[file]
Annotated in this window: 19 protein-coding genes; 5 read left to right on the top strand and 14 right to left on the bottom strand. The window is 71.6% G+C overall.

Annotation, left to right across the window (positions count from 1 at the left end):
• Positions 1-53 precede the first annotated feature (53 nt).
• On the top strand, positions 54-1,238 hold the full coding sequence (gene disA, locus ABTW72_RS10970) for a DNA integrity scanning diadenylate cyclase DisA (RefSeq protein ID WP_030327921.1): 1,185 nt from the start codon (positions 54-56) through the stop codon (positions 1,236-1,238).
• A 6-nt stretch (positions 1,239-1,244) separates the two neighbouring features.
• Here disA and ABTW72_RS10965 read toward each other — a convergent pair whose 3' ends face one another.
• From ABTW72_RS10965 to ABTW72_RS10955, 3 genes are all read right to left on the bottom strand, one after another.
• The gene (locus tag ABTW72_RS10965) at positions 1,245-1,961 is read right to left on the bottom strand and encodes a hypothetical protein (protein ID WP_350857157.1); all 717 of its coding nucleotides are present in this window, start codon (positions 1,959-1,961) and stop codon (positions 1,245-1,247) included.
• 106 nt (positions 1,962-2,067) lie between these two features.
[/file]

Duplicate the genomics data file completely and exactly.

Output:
Annotated in this window: 19 protein-coding genes; 5 read left to right on the top strand and 14 right to left on the bottom strand. The window is 71.6% G+C overall.

Annotation, left to right across the window (positions count from 1 at the left end):
• Positions 1-53 precede the first annotated feature (53 nt).
• On the top strand, positions 54-1,238 hold the full coding sequence (gene disA, locus ABTW72_RS10970) for a DNA integrity scanning diadenylate cyclase DisA (RefSeq protein ID WP_030327921.1): 1,185 nt from the start codon (positions 54-56) through the stop codon (positions 1,236-1,238).
• A 6-nt stretch (positions 1,239-1,244) separates the two neighbouring features.
• Here disA and ABTW72_RS10965 read toward each other — a convergent pair whose 3' ends face one another.
• From ABTW72_RS10965 to ABTW72_RS10955, 3 genes are all read right to left on the bottom strand, one after another.
• The gene (locus tag ABTW72_RS10965) at positions 1,245-1,961 is read right to left on the bottom strand and encodes a hypothetical protein (protein ID WP_350857157.1); all 717 of its coding nucleotides are present in this window, start codon (positions 1,959-1,961) and stop codon (positions 1,245-1,247) included.
• 106 nt (positions 1,962-2,067) lie between these two features.